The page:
Genre at the Crossroads: The Challenge of Fantasy : a Collection of Essays

Front Cover
George Edgar Slusser, Jean Pierre Barricelli
Xenos, Jan 1, 2003 - Literary Criticism - 238 pages
Cultural Writing. Fantasy. Essays. The genre of fantasy (with its many forms) dominated twentieth-century literature and art much in the way "realism" dominated the literature and art of the ninteenth-century. Yet, while winning wide popular acclaim, it has often encountered the disapproval and distain of academic critics. The twenty essays in this volume set out to "make the case" for fantasy, especially science fiction, meanwhile tracing its orgins and illuminating its history. Outside of the editors, contributors include Frank McConnell, Bradford Lyau, G.S. Rousseau, Eric S. Rabkin, Brian Aldiss, Gregory Benford, A. Owen Aldridge, Mark Rose, Georgy Guffy, Michael Clifton and Gary Westfahl.

From inside the book

What people are saying - Write a review

We haven't found any reviews in the usual places.

Contents

Fiction
3
Frank McConnell
21
Gregory Benford
32
Copyright

11 other sections not shown

Common terms and phrases

About the author (2003)

George E. Slusser was born in San Francisco, California on July 14, 1939. He received a bachelor's degree from UC Berkeley, a Diplôme d'Études Françaises from the Université of Poitiers, and a Ph.D. in comparative literature from Harvard University. He was curator emeritus of the University of California, Riverside's Eaton Collection and professor emeritus of comparative literature, joined the UCR Library in 1979 and, beginning in 1991, held a joint position as professor of comparative literature until his retirement in 2005. During his lifetime, he wrote or edited nearly 40 books including Robert A. Heinlein: Stranger in His Own Land, The Farthest Shores of Ursula K. LeGuin, The Bradbury Chronicles, Harlan Ellison: Unrepentant Harlequin, The Space Odysseys of Arthur C. Clarke, and The Delany Intersection: Samuel R. Delany Considered as a Writer of Semi-Precious Words. He also co-authored several books with his wife, Danièle Châtelain-Slusser, including Three Science Fiction Novellas: From Prehistory to the End of Mankind and a study of Balzac's The Centenarian. In 1986, he received the Pilgrim Award for lifetime achievement in the field of science fiction scholarship. He died on November 4, 2014 at the age of 75.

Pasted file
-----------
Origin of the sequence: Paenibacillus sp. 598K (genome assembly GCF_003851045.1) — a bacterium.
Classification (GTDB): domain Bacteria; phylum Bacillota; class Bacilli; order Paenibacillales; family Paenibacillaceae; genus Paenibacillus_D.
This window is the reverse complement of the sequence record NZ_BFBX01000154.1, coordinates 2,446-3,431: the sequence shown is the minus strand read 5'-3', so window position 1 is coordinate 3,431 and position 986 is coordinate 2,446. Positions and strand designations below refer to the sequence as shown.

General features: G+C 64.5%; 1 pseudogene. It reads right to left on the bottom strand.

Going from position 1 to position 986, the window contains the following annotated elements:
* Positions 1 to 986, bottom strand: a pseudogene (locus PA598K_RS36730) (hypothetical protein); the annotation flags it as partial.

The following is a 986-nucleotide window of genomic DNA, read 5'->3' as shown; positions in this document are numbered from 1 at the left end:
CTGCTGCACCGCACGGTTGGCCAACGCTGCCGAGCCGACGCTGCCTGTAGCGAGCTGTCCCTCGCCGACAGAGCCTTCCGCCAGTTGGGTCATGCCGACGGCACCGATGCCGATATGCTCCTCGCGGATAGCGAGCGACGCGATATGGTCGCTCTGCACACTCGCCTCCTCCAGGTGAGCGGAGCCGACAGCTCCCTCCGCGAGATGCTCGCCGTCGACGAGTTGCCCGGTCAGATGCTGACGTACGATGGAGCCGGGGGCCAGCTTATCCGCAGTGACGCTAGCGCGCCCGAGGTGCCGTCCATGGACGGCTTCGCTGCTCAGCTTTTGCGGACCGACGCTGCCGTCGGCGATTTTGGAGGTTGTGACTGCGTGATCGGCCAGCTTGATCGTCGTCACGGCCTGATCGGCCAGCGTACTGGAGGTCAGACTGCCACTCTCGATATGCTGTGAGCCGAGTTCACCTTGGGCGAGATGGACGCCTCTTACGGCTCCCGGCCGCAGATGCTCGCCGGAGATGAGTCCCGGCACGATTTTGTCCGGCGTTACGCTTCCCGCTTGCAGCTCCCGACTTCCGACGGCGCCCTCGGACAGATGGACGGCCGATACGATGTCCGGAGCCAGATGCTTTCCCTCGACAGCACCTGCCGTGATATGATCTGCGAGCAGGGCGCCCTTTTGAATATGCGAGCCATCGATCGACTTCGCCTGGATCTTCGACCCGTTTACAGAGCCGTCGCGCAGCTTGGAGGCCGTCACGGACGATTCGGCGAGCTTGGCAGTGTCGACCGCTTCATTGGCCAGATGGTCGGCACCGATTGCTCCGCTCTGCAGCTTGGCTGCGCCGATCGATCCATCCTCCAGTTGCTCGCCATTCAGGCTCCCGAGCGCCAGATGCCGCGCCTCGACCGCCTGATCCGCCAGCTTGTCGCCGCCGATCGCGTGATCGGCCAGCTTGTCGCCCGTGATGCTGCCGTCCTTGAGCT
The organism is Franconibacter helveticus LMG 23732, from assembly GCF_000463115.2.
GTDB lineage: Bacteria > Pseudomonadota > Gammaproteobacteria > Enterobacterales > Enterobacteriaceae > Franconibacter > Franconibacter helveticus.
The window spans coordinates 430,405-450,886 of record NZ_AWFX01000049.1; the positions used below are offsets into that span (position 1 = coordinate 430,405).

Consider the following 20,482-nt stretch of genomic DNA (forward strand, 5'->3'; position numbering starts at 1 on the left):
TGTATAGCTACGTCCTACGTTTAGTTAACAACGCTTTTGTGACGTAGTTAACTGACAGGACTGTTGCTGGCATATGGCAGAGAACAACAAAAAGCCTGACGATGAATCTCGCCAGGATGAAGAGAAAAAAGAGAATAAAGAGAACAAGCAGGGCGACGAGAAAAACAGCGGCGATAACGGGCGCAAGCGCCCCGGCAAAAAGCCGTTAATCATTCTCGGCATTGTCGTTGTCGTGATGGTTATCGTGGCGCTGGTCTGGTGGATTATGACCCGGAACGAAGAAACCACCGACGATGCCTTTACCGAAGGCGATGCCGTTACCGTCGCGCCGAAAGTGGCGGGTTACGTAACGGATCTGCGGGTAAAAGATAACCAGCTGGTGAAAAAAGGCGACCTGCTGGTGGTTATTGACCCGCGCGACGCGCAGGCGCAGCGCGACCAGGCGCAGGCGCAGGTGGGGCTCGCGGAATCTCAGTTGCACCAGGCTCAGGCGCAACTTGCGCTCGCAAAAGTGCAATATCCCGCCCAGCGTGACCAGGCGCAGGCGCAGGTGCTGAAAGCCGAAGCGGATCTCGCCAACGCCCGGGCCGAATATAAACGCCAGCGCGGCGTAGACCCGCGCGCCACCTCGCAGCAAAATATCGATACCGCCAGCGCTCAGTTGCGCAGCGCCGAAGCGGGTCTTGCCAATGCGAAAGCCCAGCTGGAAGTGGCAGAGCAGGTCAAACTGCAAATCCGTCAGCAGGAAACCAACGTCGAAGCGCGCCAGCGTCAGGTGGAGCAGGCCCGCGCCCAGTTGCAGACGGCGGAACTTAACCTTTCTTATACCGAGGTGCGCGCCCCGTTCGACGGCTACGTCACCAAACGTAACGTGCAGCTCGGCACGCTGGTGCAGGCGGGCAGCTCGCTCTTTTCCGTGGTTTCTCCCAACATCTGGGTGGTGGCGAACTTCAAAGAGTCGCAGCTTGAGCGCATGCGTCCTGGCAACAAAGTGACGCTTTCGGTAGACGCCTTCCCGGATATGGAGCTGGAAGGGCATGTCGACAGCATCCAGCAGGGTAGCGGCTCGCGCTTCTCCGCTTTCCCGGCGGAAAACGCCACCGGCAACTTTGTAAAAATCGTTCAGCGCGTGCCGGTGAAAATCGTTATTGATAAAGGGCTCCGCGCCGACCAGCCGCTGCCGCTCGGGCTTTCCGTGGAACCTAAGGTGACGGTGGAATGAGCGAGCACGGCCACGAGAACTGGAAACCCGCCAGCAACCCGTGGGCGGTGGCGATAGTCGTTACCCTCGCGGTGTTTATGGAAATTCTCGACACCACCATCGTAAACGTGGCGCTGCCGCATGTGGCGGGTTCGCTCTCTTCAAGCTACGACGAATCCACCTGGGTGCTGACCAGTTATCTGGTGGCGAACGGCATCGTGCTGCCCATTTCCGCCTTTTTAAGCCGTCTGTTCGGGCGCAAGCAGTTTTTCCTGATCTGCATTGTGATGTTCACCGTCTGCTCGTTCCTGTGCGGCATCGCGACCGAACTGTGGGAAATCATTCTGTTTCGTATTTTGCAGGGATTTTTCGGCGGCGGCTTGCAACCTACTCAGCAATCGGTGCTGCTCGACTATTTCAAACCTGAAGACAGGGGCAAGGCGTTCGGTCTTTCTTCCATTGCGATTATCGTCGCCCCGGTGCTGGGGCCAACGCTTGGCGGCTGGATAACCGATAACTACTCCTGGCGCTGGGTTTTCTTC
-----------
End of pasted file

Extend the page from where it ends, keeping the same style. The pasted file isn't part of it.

Bibliographic information